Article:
“The real objective must always be the good life for all the people. International machinery will mean something to the common man throughout the world only when it is translated into terms that he can understand: peace, bread, housing, clothing, education, good health, and, above all, the right to walk with dignity on the world’s greatest boulevards.”
– Dr. Ralph J. Bunche
It is impossible to tell the story of RBSI without reflecting on the life and accomplishments of Dr. Bunche – a scholar, humanitarian, diplomat, civil rights activist, former president of APSA and the first African American to receive the Nobel Peace Prize. Ralph Johnson Bunche graduated summa cum laude from the University of California, Los Angeles; earned his Masters degree in political science from Harvard University; and continued his studies at Harvard to become the first African American to earn a PhD in political science.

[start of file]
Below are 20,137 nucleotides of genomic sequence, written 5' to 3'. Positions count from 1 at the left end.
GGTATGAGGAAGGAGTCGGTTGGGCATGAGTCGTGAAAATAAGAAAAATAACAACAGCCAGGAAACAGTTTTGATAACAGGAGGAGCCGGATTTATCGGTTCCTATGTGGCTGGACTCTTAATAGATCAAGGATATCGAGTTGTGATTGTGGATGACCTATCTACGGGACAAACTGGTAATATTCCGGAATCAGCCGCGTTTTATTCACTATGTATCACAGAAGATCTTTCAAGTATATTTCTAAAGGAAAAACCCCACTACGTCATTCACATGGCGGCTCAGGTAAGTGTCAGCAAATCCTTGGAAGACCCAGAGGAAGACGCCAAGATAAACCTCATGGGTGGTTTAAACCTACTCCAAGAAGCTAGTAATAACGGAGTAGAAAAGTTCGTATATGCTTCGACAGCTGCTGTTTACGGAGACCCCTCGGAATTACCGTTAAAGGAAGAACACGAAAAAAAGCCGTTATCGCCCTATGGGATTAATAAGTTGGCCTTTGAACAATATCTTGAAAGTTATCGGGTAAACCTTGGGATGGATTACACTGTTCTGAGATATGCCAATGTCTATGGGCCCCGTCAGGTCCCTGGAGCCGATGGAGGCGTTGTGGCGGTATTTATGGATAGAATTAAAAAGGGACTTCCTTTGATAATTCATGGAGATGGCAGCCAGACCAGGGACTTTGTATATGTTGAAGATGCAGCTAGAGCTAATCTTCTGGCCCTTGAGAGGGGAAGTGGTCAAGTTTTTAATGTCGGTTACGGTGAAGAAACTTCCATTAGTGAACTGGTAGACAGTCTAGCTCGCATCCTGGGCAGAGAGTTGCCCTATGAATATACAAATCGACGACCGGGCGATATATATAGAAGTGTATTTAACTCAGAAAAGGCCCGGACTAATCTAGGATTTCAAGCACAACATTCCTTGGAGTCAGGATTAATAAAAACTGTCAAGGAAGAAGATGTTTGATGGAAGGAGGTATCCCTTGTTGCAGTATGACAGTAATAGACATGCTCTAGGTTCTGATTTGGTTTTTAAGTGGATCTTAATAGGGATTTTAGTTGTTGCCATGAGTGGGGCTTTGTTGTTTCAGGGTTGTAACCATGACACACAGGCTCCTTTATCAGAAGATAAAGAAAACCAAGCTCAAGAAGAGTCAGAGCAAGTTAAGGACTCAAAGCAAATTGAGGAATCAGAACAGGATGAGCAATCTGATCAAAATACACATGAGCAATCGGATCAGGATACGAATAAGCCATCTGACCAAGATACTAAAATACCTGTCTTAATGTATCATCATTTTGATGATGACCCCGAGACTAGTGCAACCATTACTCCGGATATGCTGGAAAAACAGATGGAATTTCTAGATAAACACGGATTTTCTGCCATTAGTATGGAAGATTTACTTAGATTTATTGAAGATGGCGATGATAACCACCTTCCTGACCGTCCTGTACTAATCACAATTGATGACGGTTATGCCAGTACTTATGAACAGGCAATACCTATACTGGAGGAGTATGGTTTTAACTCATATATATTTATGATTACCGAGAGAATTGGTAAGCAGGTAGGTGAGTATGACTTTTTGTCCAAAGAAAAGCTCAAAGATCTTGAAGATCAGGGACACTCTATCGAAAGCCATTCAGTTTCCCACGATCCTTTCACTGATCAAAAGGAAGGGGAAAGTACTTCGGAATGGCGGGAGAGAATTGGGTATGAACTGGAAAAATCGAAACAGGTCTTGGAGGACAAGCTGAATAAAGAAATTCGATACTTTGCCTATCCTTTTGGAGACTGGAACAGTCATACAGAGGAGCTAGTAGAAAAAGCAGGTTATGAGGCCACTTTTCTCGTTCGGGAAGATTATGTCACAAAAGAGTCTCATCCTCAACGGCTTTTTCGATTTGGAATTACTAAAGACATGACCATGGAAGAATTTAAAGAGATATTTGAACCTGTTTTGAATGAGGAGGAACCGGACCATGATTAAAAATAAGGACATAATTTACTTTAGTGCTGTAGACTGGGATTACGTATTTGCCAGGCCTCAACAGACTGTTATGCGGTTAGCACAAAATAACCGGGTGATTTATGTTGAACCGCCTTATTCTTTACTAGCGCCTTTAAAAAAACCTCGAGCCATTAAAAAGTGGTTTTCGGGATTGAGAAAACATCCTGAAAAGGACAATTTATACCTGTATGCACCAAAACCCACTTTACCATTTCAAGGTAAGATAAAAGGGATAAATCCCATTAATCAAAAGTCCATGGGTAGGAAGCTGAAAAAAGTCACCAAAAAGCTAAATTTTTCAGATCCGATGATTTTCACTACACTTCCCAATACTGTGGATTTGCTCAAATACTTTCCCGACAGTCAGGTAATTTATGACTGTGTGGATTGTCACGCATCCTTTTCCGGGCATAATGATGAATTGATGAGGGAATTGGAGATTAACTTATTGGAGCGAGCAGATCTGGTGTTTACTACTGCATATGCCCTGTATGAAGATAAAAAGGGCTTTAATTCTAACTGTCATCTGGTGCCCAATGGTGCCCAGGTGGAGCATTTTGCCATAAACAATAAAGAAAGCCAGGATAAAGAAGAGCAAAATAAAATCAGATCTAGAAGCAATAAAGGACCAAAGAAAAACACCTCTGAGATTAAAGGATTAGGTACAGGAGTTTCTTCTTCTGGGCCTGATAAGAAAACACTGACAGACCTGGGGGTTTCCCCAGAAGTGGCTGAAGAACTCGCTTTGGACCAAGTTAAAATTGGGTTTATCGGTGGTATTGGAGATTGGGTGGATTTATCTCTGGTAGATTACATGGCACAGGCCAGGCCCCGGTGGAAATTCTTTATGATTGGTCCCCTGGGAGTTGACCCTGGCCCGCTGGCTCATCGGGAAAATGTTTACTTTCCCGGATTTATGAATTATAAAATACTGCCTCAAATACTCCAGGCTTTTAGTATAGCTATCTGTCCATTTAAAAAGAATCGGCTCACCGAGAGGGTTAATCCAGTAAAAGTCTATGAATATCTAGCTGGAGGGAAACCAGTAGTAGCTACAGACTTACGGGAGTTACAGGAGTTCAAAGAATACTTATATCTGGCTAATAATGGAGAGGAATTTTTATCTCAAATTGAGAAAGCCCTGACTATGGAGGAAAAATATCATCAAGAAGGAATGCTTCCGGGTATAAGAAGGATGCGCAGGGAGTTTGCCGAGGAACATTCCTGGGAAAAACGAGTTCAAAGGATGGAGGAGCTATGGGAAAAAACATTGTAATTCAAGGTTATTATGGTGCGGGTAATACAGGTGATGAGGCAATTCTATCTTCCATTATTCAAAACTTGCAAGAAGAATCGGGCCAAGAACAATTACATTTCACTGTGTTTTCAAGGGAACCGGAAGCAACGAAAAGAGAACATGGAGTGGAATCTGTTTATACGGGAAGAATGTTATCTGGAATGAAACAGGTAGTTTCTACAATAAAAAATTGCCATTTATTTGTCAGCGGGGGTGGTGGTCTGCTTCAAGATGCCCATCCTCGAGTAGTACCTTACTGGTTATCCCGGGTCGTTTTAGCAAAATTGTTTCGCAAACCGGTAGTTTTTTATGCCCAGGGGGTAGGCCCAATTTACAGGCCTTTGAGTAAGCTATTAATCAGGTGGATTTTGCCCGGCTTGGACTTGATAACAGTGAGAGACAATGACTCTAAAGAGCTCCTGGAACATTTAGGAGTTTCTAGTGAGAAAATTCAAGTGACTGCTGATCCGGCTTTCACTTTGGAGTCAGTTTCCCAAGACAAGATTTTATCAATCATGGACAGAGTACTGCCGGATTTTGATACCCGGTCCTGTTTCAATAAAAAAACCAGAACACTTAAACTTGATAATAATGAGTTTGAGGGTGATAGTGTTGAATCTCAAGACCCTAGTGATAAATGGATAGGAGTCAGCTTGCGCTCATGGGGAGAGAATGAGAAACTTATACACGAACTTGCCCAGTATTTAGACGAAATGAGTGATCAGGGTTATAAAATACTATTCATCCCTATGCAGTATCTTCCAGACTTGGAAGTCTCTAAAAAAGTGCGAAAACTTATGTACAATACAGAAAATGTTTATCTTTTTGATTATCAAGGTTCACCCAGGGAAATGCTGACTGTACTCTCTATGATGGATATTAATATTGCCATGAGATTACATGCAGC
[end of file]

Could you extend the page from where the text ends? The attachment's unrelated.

Bunche served as the founding chair of the Department of Political Science at Howard University, teaching generations of students to think strategically and intentionally about the world in which they lived and the possibilities and implications for the future. He was invited to join the Office of Strategic Services, a precursor to the Central Intelligence Agency, at the start of World War II in Europe. From there, his public service career took him to the State Department and eventually to the United Nations where he championed human and civil rights for everyone. He believed in “the essential goodness of all people, and that no problem in human relations is insoluble.” In 1947, Bunche, as a UN emissary, became involved in negotiating the Arab-Israeli conflict. For achieving the 1949 Armistice Agreements, Dr. Bunche was awarded the 1950 Nobel Peace Prize.
From 1953 to 1954, Bunche served as the president of APSA and was active in helping to determine the future of the discipline as one that values freedom of inquiry, rigor, scholarly exploration, teaching and learning, international relations, associational collaboration and interdisciplinarity.
There are numerous research centers, libraries, schools, roads, and parks named for Ralph Johnson Bunche across the country and around the world. The APSA Ralph Bunche Summer Institute is a living legacy of Bunche’s belief in the importance of education and scholarly excellence as an imperative for all — especially for students of political science.